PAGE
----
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District Court of Appeal, Fourth District, California.

The PEOPLE of the State of California, Plaintiff and Respondent, v. Franklin BROWN, Jr., Defendant and Appellant.

Cr. 1913.

Decided: November 08, 1963

Edison P. McDaniels, San Bernardino, for defendant and appellant. Stanley Mosk, Atty. Gen., William E. James, Asst. Atty. Gen., and H. Warren Siegel, Deputy Atty. Gen., for plaintiff and respondent.

Defendant-appellant Franklin Brown, Jr. and his co-defendant Clemmie Lee Jones were charged with robbery while armed with a deadly weapon. Defendant Brown was also charged with two prior felony convictions: possession of an illegal weapon and grand theft. He pleaded not guilty to the charge and admitted the prior convictions. Both defendants were convicted by a jury of robbery in the first degree. Defendant Brown (hereinafter referred to as appellant) appealed.


On the night of October 20, 1962, the clerk at a market was robbed of $187 at the point of a gun by these defendants, according to witnesses. Appellant, the shorter of the two, was holding the gun. Defendants escaped from the lighted store and fled to the lighted parking area where their car was parked. A short time later, defendants were brought to the store for identification and they were identified by the clerk there and again at the police station. There were other occupants of the store at the time of the hold-up, including several children, who identified these defendants and their car. Defendants produced several witnesses to corroborate their story that they were at a pool hall, about a five-minute drive from the market, at the time of the robbery.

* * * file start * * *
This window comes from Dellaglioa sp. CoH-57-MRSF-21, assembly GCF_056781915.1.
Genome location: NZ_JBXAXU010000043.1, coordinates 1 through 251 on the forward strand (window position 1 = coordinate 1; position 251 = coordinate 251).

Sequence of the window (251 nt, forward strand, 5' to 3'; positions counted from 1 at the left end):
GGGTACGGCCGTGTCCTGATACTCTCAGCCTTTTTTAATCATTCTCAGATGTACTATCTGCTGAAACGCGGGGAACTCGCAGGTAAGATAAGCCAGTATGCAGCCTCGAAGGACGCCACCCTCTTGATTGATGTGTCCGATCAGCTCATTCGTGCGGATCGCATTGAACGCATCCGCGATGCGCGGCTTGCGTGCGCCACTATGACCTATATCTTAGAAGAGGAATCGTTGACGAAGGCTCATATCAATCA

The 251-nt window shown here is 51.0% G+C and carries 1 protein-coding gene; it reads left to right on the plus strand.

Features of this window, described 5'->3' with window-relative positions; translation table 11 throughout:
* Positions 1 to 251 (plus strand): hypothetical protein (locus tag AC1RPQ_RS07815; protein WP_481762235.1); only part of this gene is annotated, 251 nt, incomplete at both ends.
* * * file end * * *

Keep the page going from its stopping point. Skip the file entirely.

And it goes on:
The sole contention on this appeal by appellant is that his attorney was not permitted to cross-examine witnesses, particularly Shirley Singleton, who identified appellant and testified on behalf of the prosecution. Appellant was represented at the trial by his attorney, Edison P. McDaniels, and defendant Jones was represented by his attorney, Richard J. Weller. When James Fewell, the clerk of the market, as the first witness, was examined on direct examination, and after identifying these defendants and explaining in full the particulars of the robbery, his cross-examination was invited by the prosecuting attorney, Mr. Dunn. Mr. McDaniels, attorney for appellant, cross-examined the witness in full and then stated that he had no further questions. The court then asked Mr. Dunn if he had further questions and he proceeded to question the witness further. Thereafter, the court inquired:

‘Any further questions, Mr. McDaniels?

‘MR. WELLER: I have one——

‘THE COURT: I think one attorney should ask all the questions, Mr. Weller.

‘MR. McDANIELS: I have some more questions, your honor.

‘THE COURT: Do you wish to consult with Mr. Weller? You may ask the questions he has in mind. (Whereupon the counsel for defendants confer off record.)’